Mohammad Rizal, COO of Drydocks World-Dubai, said: “Thordon Bearings is a pioneer in water lubricated propeller shaft bearings, with over 35 years’ of experience in this technology. By entering into this partnership, we will not only have an opportunity to expand our service offering, but will also have the opportunity to provide our customers with a real, long-term solution to the environmental problems they face with oil lubricated stern tube bearings and seals. With concerns increasingly being raised about the impact oil discharges have on the marine environment, converting an oil lubricated system to seawater is the only guaranteed solution for today and tomorrow.”

Terry McGowan, President and CEO of Thordon Bearings said: “Drydocks World-Dubai is an internationally renowned shipyard with the capabilities and state-of-the-art facilities required to carry out some of the world’s most specialised ship and rig repair, maintenance and conversion projects. Having the advantage of offering comprehensive, engineered solutions in partnership with an experienced bearing manufacturer will help further strengthen Drydock World’s position as one of the world’s leading shiprepair yards.”

Leaking shaft seals are known to be a significant contributor to on-going pollution at sea. The use of biodegradable lubricants, which are an improvement over mineral oils, are still a very expensive option for shipowners and some are having seal compatibility issues. Even biodegradable lubricants still need to be reported to authorities when discharges occur. Thordon provides a solution that uses seawater as the lubricant that meets all regulations, eliminating any risk of oil pollution.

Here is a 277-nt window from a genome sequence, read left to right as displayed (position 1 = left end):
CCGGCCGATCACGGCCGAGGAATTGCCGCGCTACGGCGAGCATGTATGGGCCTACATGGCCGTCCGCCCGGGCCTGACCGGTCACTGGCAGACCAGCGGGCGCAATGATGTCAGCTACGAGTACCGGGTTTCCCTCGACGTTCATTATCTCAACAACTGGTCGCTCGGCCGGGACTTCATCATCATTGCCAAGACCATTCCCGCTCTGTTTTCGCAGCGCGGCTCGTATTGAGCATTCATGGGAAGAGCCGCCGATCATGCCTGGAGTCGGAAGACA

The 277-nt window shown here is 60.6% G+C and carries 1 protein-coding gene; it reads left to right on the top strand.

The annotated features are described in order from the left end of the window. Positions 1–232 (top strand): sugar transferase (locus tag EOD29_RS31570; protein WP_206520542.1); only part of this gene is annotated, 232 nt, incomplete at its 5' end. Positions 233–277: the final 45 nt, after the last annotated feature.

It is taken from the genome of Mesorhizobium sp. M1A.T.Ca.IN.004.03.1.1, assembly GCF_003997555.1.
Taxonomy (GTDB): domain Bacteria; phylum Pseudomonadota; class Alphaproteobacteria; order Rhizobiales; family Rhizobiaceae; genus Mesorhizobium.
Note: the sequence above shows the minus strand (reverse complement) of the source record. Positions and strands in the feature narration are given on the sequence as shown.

Thordon
Thordon seawater-lubcricated seal

“Seawater lubricated propeller shaft bearing systems are less complicated and time-consuming to install than oil lubricated systems, providing clear commercial advantages for the customers,” said McGowan. “There are fewer components, fewer pipe-runs and no air equipment is required with a seawater lubricated system. Plus, with recent class society rule changes, seawater lubricated propeller shaft bearing systems no longer have a pre-determined shaft withdrawals as long as certain monitoring conditions are met”

He added: “This new partnership agreement provides a win-win situation for both parties. DDW-D will stand to benefit from having new customers and a new revenue stream with oil-to-water conversions, while Thordon Bearings will benefit from supplying the COMPAC seawater lubricated bearing equipment for upcoming conversion projects.”

Under the terms of the agreement, Thordon Bearings will also provide equipment, training and guidance to Drydocks World-Dubai personnel and support the yard in carrying out propeller shaft conversion projects to the “highest standards and in the most efficient and cost effective manner”.

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EXPECTED SHIP ARRIVALS and SHIPS IN PORT


Port Louis – Indian Ocean gateway port

Ports & Ships publishes regularly updated SHIP MOVEMENT reports including ETAs for ports extending from West Africa to South Africa to East Africa and including Port Louis in Mauritius.

In the case of South Africa’s container ports of Durban, Ngqura, Ports Elizabeth and Cape Town links to container Stack Dates are also available.

You can access this information, including the list of ports covered, by going HERE remember to use your BACKSPACE to return to this page.

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CRUISE NEWS AND NAVAL ACTIVITIES


QM2 in Cape Town. Picture by Ian Shiffman

We publish news about the cruise industry here in the general news section.

Naval News

Similarly you can read our regular Naval News reports and stories here in the general news section.

PICS OF THE DAY : YONG XING

general cargo ship Yong Xing

Yong Xing at Port Everglades
Yong Xing. Pictures: Tony de Freitas

The general cargo ship YONG XING (18,207-gt, built 1998), carrying a deck cargo of motor yachts of various types and sizes, departs Port Everglade in Florida USA. Owned, managed and operated by Chipolbrok (Chinese-Polish Joint Stock Shipping Co) of Shanghai, China, the ship flies the flag of Hong Kong. She has a container carrying capacity of 1096 TEUs. These pictures are by Tony de Freitas

THOUGHT FOR THE WEEK

“When you concentrate your energy purposely on the future possibility that you aspire to realize, your energy is passed on to it and makes it attracted to you with a force stronger than the one you directed towards it.”
― Stephen Richards, Think Your way to Success: Let Your Dreams Run Free